I’m going to be honest; I am starting to feel a decent amount of anxiety as I begin to write this bog post. What if I say something wrong? What if I offend someone? Who am I to offer any sort of insight? My task is to discuss what we as leaders can do to address issues around diversity here in our community.
Across the nation as well as right here in Madison, WI, there is a high amount of tension surrounding the topic of race. While the issues are not new, they have been brought to the forefront of our nation’s and community’s minds following the tragic deaths of Michael Brown, Eric Garner, Tony Robinson and too many others. The use of excessive force by law enforcement resulting in the deaths of African American men is a pattern that can no longer be ignored. Furthermore, the racial disparities right here in Dane County brought to light by the 2013 Race to Equity Report can also not be ignored.
These tragedies and disparities cannot be acceptable to us as a society. First, this oppression and institutionalized racism violates people’s basic human rights. In Dane County in 2011, 75% of black children compared with 5% of Non-Hispanic White children lived in poverty and in 2012 African American adults were arrested at a rate eight times higher than White adults (Race to Equity, 2013). These disparities have come about from years of oppression and discrimination.
Second, retaining the status quo hinders our community from actually thriving. Madison has been rated as one of the best places to live in the nation but Wisconsin has been rated as the worst state for African American children. This is not to say that Madison as a city is superior to the rest of Wisconsin; in fact, the disparities in Dane County are greater than those in the rest of the state (Race to Equity, 2013). Our community is not actually thriving.
So, what can we as leaders do in order to help address these issues in our communities? This brings me back to the fears I presented in the beginning of this blog: What if I say something wrong? What if I offend someone? Who am I to offer insight?
It is evident in our community that there is understandably a large amount of sadness, anger, fear, resentment, frustration and mistrust among a variety of people. In light of this and the importance and intensity of these issues, fear creeps in and I often choose to be silent.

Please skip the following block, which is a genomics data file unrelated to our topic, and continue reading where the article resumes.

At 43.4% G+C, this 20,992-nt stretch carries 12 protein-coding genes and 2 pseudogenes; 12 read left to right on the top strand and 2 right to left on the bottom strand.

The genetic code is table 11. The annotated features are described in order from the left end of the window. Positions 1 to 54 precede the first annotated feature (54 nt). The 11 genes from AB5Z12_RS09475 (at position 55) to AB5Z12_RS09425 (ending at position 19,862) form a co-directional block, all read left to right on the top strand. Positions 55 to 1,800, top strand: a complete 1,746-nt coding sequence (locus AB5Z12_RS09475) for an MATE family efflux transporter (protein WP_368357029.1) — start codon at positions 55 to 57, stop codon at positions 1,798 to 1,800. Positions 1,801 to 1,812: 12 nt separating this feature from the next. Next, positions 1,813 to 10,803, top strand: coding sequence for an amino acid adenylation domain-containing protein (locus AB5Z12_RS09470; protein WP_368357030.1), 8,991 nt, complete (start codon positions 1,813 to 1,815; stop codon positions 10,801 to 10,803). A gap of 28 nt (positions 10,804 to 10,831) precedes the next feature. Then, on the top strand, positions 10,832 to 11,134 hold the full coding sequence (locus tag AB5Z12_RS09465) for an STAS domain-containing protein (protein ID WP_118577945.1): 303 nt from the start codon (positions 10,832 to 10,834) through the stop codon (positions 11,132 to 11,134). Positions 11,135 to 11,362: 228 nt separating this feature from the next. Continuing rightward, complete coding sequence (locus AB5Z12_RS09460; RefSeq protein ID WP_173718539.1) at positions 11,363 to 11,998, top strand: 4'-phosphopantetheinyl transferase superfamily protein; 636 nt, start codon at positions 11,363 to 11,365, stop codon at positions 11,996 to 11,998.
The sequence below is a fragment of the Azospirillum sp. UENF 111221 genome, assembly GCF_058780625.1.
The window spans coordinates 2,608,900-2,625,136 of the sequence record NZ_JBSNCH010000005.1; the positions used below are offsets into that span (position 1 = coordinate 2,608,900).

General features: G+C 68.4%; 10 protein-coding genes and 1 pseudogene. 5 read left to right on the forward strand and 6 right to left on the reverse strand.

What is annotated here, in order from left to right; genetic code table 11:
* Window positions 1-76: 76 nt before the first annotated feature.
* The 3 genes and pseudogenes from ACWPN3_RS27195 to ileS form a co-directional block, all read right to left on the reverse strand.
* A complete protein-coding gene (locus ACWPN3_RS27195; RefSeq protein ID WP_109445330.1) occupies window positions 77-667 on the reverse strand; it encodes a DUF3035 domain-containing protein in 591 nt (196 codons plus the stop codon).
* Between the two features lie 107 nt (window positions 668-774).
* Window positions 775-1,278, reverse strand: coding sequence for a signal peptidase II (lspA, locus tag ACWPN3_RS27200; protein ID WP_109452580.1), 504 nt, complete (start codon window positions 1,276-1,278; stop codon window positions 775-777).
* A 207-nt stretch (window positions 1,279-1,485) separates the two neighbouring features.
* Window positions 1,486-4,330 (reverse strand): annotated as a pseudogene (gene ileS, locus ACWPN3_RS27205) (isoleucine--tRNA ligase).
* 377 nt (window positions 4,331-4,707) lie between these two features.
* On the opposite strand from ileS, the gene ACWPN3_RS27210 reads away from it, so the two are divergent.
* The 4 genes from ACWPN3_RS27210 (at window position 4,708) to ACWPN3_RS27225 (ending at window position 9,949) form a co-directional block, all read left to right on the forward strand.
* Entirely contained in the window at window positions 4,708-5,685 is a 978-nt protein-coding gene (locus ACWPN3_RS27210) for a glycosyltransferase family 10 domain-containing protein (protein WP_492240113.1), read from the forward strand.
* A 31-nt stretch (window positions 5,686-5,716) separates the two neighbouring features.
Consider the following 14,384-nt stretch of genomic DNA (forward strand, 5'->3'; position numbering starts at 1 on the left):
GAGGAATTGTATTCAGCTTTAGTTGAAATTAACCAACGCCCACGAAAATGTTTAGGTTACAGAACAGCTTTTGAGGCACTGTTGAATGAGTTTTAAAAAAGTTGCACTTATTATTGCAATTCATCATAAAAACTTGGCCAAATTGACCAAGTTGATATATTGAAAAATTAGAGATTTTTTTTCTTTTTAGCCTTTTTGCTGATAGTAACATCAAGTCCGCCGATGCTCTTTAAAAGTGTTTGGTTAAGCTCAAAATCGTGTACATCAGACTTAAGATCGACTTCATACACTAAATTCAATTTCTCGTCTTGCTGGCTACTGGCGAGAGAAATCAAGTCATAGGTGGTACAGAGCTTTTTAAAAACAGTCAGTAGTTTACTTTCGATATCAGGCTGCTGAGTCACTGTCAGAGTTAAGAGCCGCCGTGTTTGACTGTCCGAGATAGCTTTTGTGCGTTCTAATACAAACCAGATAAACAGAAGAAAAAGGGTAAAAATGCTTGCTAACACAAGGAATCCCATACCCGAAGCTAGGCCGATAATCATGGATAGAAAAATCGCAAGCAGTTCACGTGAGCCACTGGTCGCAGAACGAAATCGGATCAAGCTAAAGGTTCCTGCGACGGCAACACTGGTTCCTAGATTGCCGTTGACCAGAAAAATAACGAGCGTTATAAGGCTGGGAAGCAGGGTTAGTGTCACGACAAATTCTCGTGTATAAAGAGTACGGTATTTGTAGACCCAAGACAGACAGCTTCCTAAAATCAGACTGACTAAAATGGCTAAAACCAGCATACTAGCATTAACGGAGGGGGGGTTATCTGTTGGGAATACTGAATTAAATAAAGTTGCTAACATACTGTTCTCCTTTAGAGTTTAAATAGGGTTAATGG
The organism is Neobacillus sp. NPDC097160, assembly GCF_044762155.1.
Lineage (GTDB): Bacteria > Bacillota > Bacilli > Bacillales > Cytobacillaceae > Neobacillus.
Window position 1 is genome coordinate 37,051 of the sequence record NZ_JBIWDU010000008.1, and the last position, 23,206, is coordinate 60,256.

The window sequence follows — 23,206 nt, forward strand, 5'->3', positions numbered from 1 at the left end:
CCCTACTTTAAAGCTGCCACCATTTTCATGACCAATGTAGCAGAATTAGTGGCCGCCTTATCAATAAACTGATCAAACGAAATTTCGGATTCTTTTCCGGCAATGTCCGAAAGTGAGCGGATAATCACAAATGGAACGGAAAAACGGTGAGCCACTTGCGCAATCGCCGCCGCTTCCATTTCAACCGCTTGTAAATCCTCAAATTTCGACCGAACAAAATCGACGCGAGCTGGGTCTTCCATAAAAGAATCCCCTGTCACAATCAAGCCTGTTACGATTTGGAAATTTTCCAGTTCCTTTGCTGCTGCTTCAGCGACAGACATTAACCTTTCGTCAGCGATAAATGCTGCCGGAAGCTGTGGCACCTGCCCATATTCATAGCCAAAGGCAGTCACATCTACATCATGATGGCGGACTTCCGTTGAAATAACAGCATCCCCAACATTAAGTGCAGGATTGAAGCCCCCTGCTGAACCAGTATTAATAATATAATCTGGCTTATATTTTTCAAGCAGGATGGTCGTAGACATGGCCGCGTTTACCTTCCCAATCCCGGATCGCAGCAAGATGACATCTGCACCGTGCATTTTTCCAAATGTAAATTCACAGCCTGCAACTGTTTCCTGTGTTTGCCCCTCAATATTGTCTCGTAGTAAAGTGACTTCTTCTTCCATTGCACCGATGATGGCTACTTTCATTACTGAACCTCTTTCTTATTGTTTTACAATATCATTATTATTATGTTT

On Monday April 13th I attended a conference here on campus hosted by the School of Social Work entitled, “Confronting Racial Injustice: Social Workers Moving Beyond Neutrality.” Here, community leaders working to address these issues discussed the concept of neutrality and the ways in which being neutral perpetuates oppression.
This was my main takeaway: my neutrality and complacency in keeping the status quo has perpetuated oppression.
As a social worker and a student, I have been aware of institutionalized racism, oppression, and discrimination. However, in this I have been very neutral. I have merely continued to do the work that I do, complete what needs to get done, and let those with more knowledge, skill and experience address these issues. I have let the feelings of fear and being uncomfortable keep me from actually working against injustice. However, in this stagnation, I have allowed oppression to continue, and I imagine that I am not alone in this. How many of us choose a hands-off approach to avoid uncomfortableness?
While there are many necessary steps to take and systems to change, from reforming our education system to addressing policing and incarceration issues, I believe that the first step for some of us is to move from a place of neutrality to action; to engage with people who are different from us, to have conversations, ask questions, and seek to understand other’s points of view. I also believe that the primary action we must take is to listen. It is only when we actually listen to others that we are able to gain understanding, and from understanding we are able to move towards trust and collaboration, and from trust and collaboration our community can begin to change.
“Confronting Racial Injustice: Social Workers Moving Beyond Neutrality” (2015). University of Wisconsin-Madison School of Social Work
“Race to Equity” (2013). Wisconsin Council on Children and Families. Received from http://racetoequity.net/dev/wp-content/uploads/WCCF-R2E-Report.pdf
Vetterkind, Riley (2015). “MPD Employs Implicit Bias Training to Combat Racism in Force.” The Badger Herald. Retrieved from https://badgerherald.com/news/2015/03/23/mpd-employs-unconscious-bias-training-to-combat-racism-in-force/